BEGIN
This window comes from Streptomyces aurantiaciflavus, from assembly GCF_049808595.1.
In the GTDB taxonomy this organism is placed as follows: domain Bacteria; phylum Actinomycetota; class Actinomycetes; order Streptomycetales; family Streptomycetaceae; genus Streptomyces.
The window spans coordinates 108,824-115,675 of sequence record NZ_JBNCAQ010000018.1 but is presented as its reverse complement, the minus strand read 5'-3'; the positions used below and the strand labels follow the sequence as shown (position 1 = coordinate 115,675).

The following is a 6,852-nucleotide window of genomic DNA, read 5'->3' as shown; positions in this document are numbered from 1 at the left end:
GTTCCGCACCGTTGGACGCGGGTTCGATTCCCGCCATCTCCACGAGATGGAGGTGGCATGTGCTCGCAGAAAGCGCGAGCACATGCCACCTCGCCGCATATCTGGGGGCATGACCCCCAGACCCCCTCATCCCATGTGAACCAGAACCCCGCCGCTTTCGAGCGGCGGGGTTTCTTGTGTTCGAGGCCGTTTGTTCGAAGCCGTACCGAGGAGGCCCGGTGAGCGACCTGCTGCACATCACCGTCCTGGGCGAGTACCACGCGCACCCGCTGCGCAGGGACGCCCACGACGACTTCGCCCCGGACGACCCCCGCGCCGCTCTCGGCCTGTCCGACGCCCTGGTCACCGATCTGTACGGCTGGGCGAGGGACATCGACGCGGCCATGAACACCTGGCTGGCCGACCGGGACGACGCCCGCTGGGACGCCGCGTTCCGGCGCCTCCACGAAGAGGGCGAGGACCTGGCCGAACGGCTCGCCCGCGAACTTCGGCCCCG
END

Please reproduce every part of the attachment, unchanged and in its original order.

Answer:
This window comes from Streptomyces aurantiaciflavus, from assembly GCF_049808595.1.
In the GTDB taxonomy this organism is placed as follows: domain Bacteria; phylum Actinomycetota; class Actinomycetes; order Streptomycetales; family Streptomycetaceae; genus Streptomyces.
The window spans coordinates 108,824-115,675 of sequence record NZ_JBNCAQ010000018.1 but is presented as its reverse complement, the minus strand read 5'-3'; the positions used below and the strand labels follow the sequence as shown (position 1 = coordinate 115,675).

The following is a 6,852-nucleotide window of genomic DNA, read 5'->3' as shown; positions in this document are numbered from 1 at the left end:
GTTCCGCACCGTTGGACGCGGGTTCGATTCCCGCCATCTCCACGAGATGGAGGTGGCATGTGCTCGCAGAAAGCGCGAGCACATGCCACCTCGCCGCATATCTGGGGGCATGACCCCCAGACCCCCTCATCCCATGTGAACCAGAACCCCGCCGCTTTCGAGCGGCGGGGTTTCTTGTGTTCGAGGCCGTTTGTTCGAAGCCGTACCGAGGAGGCCCGGTGAGCGACCTGCTGCACATCACCGTCCTGGGCGAGTACCACGCGCACCCGCTGCGCAGGGACGCCCACGACGACTTCGCCCCGGACGACCCCCGCGCCGCTCTCGGCCTGTCCGACGCCCTGGTCACCGATCTGTACGGCTGGGCGAGGGACATCGACGCGGCCATGAACACCTGGCTGGCCGACCGGGACGACGCCCGCTGGGACGCCGCGTTCCGGCGCCTCCACGAAGAGGGCGAGGACCTGGCCGAACGGCTCGCCCGCGAACTTCGGCCCCG